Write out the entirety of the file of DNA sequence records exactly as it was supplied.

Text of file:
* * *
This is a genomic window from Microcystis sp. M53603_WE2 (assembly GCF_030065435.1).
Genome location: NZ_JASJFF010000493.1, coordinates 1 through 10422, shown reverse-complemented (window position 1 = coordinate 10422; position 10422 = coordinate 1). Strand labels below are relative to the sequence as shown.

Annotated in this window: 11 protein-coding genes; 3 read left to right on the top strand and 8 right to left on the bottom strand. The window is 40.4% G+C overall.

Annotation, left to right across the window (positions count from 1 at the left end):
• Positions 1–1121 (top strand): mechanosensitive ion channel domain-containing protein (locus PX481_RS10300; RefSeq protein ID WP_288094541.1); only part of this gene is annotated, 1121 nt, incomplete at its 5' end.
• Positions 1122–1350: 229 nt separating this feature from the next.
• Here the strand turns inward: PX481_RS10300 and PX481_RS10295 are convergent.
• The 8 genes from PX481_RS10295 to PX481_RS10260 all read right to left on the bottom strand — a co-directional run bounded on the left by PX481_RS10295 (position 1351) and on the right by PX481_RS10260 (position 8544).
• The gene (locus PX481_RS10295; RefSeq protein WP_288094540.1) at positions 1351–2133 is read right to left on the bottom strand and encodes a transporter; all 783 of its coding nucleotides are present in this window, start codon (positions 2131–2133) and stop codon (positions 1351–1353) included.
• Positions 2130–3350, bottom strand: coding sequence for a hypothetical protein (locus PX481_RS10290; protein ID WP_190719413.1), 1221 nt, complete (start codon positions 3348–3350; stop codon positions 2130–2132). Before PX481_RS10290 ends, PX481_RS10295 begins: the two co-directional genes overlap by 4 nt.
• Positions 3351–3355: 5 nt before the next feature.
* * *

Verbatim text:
This is a genomic window from Microcystis sp. M53603_WE2 (assembly GCF_030065435.1).
Genome location: NZ_JASJFF010000493.1, coordinates 1 through 10422, shown reverse-complemented (window position 1 = coordinate 10422; position 10422 = coordinate 1). Strand labels below are relative to the sequence as shown.

Annotated in this window: 11 protein-coding genes; 3 read left to right on the top strand and 8 right to left on the bottom strand. The window is 40.4% G+C overall.

Annotation, left to right across the window (positions count from 1 at the left end):
• Positions 1–1121 (top strand): mechanosensitive ion channel domain-containing protein (locus PX481_RS10300; RefSeq protein ID WP_288094541.1); only part of this gene is annotated, 1121 nt, incomplete at its 5' end.
• Positions 1122–1350: 229 nt separating this feature from the next.
• Here the strand turns inward: PX481_RS10300 and PX481_RS10295 are convergent.
• The 8 genes from PX481_RS10295 to PX481_RS10260 all read right to left on the bottom strand — a co-directional run bounded on the left by PX481_RS10295 (position 1351) and on the right by PX481_RS10260 (position 8544).
• The gene (locus PX481_RS10295; RefSeq protein WP_288094540.1) at positions 1351–2133 is read right to left on the bottom strand and encodes a transporter; all 783 of its coding nucleotides are present in this window, start codon (positions 2131–2133) and stop codon (positions 1351–1353) included.
• Positions 2130–3350, bottom strand: coding sequence for a hypothetical protein (locus PX481_RS10290; protein ID WP_190719413.1), 1221 nt, complete (start codon positions 3348–3350; stop codon positions 2130–2132). Before PX481_RS10290 ends, PX481_RS10295 begins: the two co-directional genes overlap by 4 nt.
• Positions 3351–3355: 5 nt before the next feature.